So, I set about making a new sailcover with lazyjacks. It’s basically two, flat pieces of canvas. Attach it to the boom and hang it from the mast. Easy.


I started with the Sailrite PDF instructions and the free full instruction video, but I wanted to make some custom changes. (If I hadn’t it really would have been easy) Namely, I wanted to use the slide slots we have in the sides of our boom as the attachment points for the bottom of the cover, line the entire sail cover with Dacron, and keep all of the weight-bearing seams away from any sun exposure. Decreasing windage was also a big priority while at the same time being mindful that we can’t even reach the boom, we really can’t reach the top of the sail cover and shove the sail in, it had to fit in the cover on its own when it’s lowered. And so began my complicated easy project.

I thought the dodger was the hardest piece of canvas to sew. That took me four full days. This sail cover is coming in at just under four weeks! I did make a mock-up using the old sail cover, so technically, I made two in a month. (The mock-up version is the second photo with the striped, tablecloth looking fabric on the bottom)

At times I got quite frustrated, like when I discovered it made a spectacular rain catcher :/ , but I think I finally got all the kinks worked out. It no longer catches rain, it does catch the sail, it is fully lined to protect from chafe, none of the working seams are exposed to the sun, doesn’t interfere with reefing lines, and it looks pretty tidy too. And most importantly, no more standing above the lifelines!


20140821-215536.jpg^don’t judge this one-it was my pattern!





I’m going to forget for a little while longer that I still have a second mast and sail to tend to.

Where were we one year ago: All Aboard

Tiny triumphs

Two weeks into this not-really-retirement retirement and it is kind of hard to see that I have earnestly been plugging away on the lets-get-out-of-here list. For the most part, I have been trying to finish up the not-quite-complete projects and the should-only-take-five-minutes projects before digging into the doozeys on the list.

Several days have been spent pretty much on the ropes/lines/rhodes. I washed them, dried them, sorted them and then stowed them all back. (Hence my invisible efforts). I have all of our anchor set ups sorted out with new shackles safety wired on and new eye splices made for the ones with rhode. I hadn’t tried a splice before, that been Keith’s arena, and I found that Animated Knots by Grog site/app was by far the easiest for me to follow. My splices aren’t perfect, but I am pretty pleased with my first go! So much so that I decided to tackle the double braid splice after I replaced the mizzen topping lift. A bit more complicated, but successful. Yay! (And, no, that’s not the shackle that I used when I was done) All the lines that didn’t need splices got their ends whipped up nice and tidy.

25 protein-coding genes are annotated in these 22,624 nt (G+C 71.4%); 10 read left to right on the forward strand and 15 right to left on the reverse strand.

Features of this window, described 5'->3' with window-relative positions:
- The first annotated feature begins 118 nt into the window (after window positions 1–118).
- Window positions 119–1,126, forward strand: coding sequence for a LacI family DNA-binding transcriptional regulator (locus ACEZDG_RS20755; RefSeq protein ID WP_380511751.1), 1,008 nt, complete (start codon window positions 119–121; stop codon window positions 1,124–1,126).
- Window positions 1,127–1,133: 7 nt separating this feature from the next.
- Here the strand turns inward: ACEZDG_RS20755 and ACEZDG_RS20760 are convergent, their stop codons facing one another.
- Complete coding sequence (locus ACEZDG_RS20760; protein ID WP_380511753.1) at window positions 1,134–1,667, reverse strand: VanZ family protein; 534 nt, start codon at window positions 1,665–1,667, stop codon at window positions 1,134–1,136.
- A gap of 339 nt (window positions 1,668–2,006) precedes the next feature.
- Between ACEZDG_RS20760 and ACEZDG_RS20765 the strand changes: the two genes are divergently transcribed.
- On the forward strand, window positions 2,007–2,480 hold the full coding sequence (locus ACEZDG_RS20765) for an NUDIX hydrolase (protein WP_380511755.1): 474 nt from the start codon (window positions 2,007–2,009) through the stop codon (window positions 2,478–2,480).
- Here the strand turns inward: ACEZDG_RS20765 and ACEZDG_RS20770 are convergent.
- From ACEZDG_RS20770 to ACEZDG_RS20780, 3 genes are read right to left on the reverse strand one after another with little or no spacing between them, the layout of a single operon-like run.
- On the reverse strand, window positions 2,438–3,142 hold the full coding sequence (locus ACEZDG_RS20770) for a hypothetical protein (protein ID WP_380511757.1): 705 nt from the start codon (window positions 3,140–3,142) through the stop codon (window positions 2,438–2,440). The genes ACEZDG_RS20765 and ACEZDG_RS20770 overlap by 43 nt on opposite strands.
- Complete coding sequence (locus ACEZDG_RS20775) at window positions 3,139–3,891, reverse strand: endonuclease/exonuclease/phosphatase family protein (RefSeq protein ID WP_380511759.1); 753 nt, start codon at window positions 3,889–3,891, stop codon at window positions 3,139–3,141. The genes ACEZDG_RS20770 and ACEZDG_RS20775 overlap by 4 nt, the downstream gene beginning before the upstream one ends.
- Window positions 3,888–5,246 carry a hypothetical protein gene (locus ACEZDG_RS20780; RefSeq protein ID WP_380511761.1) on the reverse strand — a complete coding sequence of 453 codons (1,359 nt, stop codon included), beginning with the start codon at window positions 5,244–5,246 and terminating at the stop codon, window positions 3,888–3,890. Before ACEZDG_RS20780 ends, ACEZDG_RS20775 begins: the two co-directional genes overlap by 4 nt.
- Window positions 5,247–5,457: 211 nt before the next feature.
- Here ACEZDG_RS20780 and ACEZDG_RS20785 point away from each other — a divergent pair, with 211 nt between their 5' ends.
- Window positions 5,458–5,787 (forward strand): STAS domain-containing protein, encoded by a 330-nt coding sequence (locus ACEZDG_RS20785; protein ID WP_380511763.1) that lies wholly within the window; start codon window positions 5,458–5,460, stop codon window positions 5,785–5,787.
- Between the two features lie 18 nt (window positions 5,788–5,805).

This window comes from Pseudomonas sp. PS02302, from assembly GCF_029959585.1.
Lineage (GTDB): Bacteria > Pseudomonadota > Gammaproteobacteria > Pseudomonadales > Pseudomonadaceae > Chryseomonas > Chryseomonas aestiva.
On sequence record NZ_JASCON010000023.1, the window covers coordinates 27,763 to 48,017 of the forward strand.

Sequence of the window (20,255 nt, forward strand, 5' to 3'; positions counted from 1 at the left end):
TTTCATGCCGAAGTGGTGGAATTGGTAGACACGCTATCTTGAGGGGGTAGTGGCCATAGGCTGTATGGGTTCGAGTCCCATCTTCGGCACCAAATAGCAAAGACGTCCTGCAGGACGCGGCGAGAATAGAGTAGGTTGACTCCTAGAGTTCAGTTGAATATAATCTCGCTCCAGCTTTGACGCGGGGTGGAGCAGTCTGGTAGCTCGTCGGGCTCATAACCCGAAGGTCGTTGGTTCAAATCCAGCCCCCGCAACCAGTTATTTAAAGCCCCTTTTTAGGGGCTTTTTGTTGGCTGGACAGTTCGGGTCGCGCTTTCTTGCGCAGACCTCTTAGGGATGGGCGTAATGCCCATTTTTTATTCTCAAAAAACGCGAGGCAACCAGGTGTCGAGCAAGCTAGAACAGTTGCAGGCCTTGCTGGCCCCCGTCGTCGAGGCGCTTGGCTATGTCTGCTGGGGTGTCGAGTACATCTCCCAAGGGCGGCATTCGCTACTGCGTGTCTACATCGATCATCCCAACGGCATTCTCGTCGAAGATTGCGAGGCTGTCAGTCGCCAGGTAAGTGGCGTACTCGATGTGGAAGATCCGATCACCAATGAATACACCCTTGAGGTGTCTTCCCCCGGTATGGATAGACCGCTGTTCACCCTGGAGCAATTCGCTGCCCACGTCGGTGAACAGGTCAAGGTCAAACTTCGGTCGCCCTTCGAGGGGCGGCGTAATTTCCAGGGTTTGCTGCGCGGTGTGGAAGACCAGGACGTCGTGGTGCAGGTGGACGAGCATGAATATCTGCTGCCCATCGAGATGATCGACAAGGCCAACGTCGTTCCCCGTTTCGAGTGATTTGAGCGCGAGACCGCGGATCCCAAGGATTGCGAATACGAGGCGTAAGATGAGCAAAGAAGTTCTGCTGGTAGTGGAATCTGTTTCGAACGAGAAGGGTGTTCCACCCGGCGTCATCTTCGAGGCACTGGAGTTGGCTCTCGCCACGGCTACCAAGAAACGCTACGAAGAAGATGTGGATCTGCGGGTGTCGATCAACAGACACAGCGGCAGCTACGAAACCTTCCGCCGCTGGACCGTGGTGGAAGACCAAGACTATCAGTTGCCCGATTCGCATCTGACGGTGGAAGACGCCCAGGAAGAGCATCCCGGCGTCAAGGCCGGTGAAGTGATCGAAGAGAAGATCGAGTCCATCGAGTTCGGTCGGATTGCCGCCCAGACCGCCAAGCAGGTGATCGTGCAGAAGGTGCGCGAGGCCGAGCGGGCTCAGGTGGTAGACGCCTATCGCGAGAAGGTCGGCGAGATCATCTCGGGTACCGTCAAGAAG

Another it’s-bitsy project was to finish switching out the one last light fixture to LED an bulb. For some reason only one fixture on the boat used the bayonet instead of the G4 bases so I had missed one ordering when I originally switched all the bulbs. I was about to buy the one wayward bulb when I ran across the best solution ever. Marinebeam makes (or at least sells) bases that convert bayonet bases to accept G4 LED bulbs. They cost less than five bucks and even swivel so that the bulb will fit no matter the light bracket orientation. This tiny doo-dad totally made my day and now I still only have to carry one type of bulb! Done.


More visible, but arguably of lower priority, I finished planting my little herb garden. I think it’s kinda cute. Kai thinks it’s kinda tasty. I’ve got basil, hot and spicy oregano, garlic chives, lemon balm, mint, thyme, and parsley. They should go a long way in sprucing up the menu when the fresh veggies start running sparse. Of course that is if I can keep it alive and Kai leaves some for us!


Tiny projects, tiny triumphs. The list is shrinking ever so slowly!

Where were we ONE year ago: Sewing, Stowing, and Solar

Found It!

I found my “to do” list and spent a day updating it. Yes, I know, that time could have been spent actually tackling one of those items, but I just seem to spin my wheels without my list. Keith, on the other hand, has not been so happy to welcome back its presence. He does just fine without one.

Tonight we get to cross off:
1. Finish installing side solar panels (this was a big one!)
2. Order silt reduction kit for watermaker
3. Order sample LED light bulbs (still looking for one I like)
4. Boat cards
5. Cut bolts so headliner can be reinstalled
6. Post kayaks on Craigslist sold!

And to mix in a little play with that work, I made a mini pool on the deck by using an old sail and a hose. Kai had a blast splashing around.